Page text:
But fine as the actor was, Feynman was far better at being him. I was sad to know he died 25 years ago, making it impossible to meet him. That’s not just my fondness for Nobel prize winners, but my general liking for brilliant minds talking. It never ceases to amaze me how much some people are able to think and understand when it comes to really tricky stuff.

One thing I learned on Sunday was that ‘everything’ is electromagnetism, which is a subject we have come into closer contact with than we’d like in recent months. Feynman came up with the term quantum physics (or so I believe), which is another familiar subject. Unintelligible, but familiar.

I take some comfort in the letter Feynman wrote to the mother of a student, telling her not to worry about science, because love was more important. I’ll go for love any day.

It seems a little unfair that such a clever man should be good at more than physics. He played the drums. He could draw fantastically well. He was interested in a great variety of things, while still finding time to be a person, to spend time with his children, the way his own father had spent time teaching him about the world.

Feynman now means so much more to me than the name on the covers of those books certain people leave lying around the house. I am tempted to try reading one, but suspect I might come to regret such an impulse. Maybe I could watch his talks on YouTube?

For anyone who missed The Fantastic Mr Feynman on television, here is the iPlayer version. I can’t recommend it enough. Do watch.

(Lovely to learn that his little sister Joan is an astrophysicist. I wouldn’t mind a programme about her. And the fact that they grew up in Far Rockaway was a fun coincidence for me. I’d been half wondering if it’s a fictional place. Seems not.)

Roger Whittaker – possibly The Last Farewell

It feels so final. I don’t want this to have been the last Roger Whittaker tour, or the last concert, but if it was, then we’ve had a good many years, tours, concerts, not to mention songs. People think it’s perfectly normal for a 77-year-old to retire (to already be retired) so it goes without saying that one day Roger will retire too. For real.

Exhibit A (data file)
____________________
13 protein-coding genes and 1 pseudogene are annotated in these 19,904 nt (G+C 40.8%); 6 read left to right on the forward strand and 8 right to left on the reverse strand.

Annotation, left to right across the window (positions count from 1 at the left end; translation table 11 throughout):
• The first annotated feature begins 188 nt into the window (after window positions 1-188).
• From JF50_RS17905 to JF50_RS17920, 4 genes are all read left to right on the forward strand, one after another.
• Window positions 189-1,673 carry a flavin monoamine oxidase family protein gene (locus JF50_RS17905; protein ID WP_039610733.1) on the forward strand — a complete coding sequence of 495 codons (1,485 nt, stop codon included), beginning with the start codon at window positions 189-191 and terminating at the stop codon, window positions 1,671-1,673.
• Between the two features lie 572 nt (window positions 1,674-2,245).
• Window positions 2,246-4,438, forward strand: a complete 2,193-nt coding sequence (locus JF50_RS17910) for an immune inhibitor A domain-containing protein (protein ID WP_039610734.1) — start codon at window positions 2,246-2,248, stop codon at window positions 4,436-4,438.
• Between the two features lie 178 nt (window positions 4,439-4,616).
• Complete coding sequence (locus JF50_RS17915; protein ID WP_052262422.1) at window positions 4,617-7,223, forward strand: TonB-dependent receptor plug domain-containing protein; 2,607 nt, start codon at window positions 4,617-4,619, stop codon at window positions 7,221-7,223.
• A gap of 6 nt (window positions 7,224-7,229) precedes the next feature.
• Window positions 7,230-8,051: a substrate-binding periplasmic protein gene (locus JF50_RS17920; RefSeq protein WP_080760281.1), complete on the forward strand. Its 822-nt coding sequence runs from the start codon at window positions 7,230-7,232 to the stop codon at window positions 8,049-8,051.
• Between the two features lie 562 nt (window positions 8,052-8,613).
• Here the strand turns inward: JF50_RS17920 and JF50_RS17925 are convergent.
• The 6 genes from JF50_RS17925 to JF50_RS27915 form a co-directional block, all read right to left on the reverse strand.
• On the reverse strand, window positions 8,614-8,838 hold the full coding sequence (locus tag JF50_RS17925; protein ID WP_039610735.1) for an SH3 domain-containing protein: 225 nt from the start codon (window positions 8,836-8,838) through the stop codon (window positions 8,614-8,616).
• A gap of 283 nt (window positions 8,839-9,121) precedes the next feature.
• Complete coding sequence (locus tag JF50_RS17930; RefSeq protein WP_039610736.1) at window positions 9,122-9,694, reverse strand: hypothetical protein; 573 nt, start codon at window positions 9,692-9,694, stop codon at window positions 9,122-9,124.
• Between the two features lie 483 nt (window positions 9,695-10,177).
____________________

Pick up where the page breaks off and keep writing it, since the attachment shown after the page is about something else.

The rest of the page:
But maybe he will start to itch one day, when the resting gets too much. I favour individual concerts, somewhere easy to get to for a lot of us.

Not having been able to travel to Germany this time, I am hoping my fellow fans had a great time. I’ve taken the liberty of borrowing this photo of Roger and his drum from Rocco Meier who went to the last concert in Vienna.

Roger Whittaker, Wien 10th May 2013, photo by Rocco Meier

NCIS – Double Blind

Gibbs

Could Gibbs really not think of anything punchier to say than ‘what do you think?’ He really isn’t the same man he was. I know, it’s not realistic to expect people to stay the same, but this was the retort of the child who can come up with nothing better under pressure. (And I know; it’s the scriptwriters who couldn’t. Not Gibbs.)

NCIS

Although, until then it was going quite well, with plenty to think about for the season finale next week. Bluffs and double bluffs are effective, and can have you change your predictions every five minutes.

McGee, Parsons and DiNozzo

Colin Hanks was excellent as the annoying outsider, probing away and irritating the whole team. And was there a suggestion he’s smarter than McGee? We can’t allow that.

McGee

After the earlier fears that Ziva is on the way out, I feel the limelight has switched to Gibbs, which is unlikely. Which brings thoughts back to Ziva again.

In autopsy

Or there is more than one double bluff.

(Photos © CBS)